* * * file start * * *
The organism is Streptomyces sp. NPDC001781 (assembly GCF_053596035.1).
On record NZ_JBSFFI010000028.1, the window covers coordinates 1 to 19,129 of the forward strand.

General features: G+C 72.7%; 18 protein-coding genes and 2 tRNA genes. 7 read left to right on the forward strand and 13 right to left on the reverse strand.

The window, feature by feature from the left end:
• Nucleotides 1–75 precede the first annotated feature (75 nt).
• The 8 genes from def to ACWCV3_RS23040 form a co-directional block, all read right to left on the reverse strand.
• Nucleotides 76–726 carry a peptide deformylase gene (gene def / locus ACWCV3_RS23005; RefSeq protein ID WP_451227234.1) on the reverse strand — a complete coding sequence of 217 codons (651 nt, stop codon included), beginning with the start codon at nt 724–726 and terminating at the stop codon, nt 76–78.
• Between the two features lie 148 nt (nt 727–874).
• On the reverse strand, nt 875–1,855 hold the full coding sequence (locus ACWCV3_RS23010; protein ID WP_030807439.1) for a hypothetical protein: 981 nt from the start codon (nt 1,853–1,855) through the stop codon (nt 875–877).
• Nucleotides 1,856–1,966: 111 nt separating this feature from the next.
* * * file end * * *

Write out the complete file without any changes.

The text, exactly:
The organism is Streptomyces sp. NPDC001781 (assembly GCF_053596035.1).
On record NZ_JBSFFI010000028.1, the window covers coordinates 1 to 19,129 of the forward strand.

General features: G+C 72.7%; 18 protein-coding genes and 2 tRNA genes. 7 read left to right on the forward strand and 13 right to left on the reverse strand.

The window, feature by feature from the left end:
• Nucleotides 1–75 precede the first annotated feature (75 nt).
• The 8 genes from def to ACWCV3_RS23040 form a co-directional block, all read right to left on the reverse strand.
• Nucleotides 76–726 carry a peptide deformylase gene (gene def / locus ACWCV3_RS23005; RefSeq protein ID WP_451227234.1) on the reverse strand — a complete coding sequence of 217 codons (651 nt, stop codon included), beginning with the start codon at nt 724–726 and terminating at the stop codon, nt 76–78.
• Between the two features lie 148 nt (nt 727–874).
• On the reverse strand, nt 875–1,855 hold the full coding sequence (locus ACWCV3_RS23010; protein ID WP_030807439.1) for a hypothetical protein: 981 nt from the start codon (nt 1,853–1,855) through the stop codon (nt 875–877).
• Nucleotides 1,856–1,966: 111 nt separating this feature from the next.